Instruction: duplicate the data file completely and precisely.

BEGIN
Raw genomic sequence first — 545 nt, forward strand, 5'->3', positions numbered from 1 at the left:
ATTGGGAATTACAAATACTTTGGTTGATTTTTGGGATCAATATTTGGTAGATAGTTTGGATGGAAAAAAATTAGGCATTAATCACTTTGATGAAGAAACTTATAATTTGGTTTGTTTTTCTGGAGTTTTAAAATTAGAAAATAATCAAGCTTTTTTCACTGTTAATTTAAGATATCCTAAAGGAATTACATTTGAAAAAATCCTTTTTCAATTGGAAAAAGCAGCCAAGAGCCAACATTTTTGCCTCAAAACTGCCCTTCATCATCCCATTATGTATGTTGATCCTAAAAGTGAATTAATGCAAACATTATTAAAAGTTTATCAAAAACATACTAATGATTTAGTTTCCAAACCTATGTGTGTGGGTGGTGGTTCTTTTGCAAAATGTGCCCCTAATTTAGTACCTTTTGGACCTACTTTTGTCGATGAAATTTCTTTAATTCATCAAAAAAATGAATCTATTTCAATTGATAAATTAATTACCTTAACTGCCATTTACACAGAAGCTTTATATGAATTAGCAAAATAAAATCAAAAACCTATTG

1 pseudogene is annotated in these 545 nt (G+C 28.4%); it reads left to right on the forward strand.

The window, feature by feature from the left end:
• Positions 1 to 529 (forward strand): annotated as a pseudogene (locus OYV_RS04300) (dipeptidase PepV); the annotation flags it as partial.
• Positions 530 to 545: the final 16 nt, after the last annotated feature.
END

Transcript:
Raw genomic sequence first — 545 nt, forward strand, 5'->3', positions numbered from 1 at the left:
ATTGGGAATTACAAATACTTTGGTTGATTTTTGGGATCAATATTTGGTAGATAGTTTGGATGGAAAAAAATTAGGCATTAATCACTTTGATGAAGAAACTTATAATTTGGTTTGTTTTTCTGGAGTTTTAAAATTAGAAAATAATCAAGCTTTTTTCACTGTTAATTTAAGATATCCTAAAGGAATTACATTTGAAAAAATCCTTTTTCAATTGGAAAAAGCAGCCAAGAGCCAACATTTTTGCCTCAAAACTGCCCTTCATCATCCCATTATGTATGTTGATCCTAAAAGTGAATTAATGCAAACATTATTAAAAGTTTATCAAAAACATACTAATGATTTAGTTTCCAAACCTATGTGTGTGGGTGGTGGTTCTTTTGCAAAATGTGCCCCTAATTTAGTACCTTTTGGACCTACTTTTGTCGATGAAATTTCTTTAATTCATCAAAAAAATGAATCTATTTCAATTGATAAATTAATTACCTTAACTGCCATTTACACAGAAGCTTTATATGAATTAGCAAAATAAAATCAAAAACCTATTG

1 pseudogene is annotated in these 545 nt (G+C 28.4%); it reads left to right on the forward strand.

The window, feature by feature from the left end:
• Positions 1 to 529 (forward strand): annotated as a pseudogene (locus OYV_RS04300) (dipeptidase PepV); the annotation flags it as partial.
• Positions 530 to 545: the final 16 nt, after the last annotated feature.